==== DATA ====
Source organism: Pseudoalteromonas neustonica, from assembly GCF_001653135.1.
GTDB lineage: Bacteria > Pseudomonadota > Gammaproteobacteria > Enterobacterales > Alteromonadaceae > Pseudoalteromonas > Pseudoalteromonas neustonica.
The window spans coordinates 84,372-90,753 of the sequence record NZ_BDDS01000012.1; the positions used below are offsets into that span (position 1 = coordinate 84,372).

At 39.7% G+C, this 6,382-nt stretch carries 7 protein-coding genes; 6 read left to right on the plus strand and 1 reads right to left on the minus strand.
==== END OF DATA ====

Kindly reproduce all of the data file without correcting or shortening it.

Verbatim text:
Source organism: Pseudoalteromonas neustonica, from assembly GCF_001653135.1.
GTDB lineage: Bacteria > Pseudomonadota > Gammaproteobacteria > Enterobacterales > Alteromonadaceae > Pseudoalteromonas > Pseudoalteromonas neustonica.
The window spans coordinates 84,372-90,753 of the sequence record NZ_BDDS01000012.1; the positions used below are offsets into that span (position 1 = coordinate 84,372).

At 39.7% G+C, this 6,382-nt stretch carries 7 protein-coding genes; 6 read left to right on the plus strand and 1 reads right to left on the minus strand.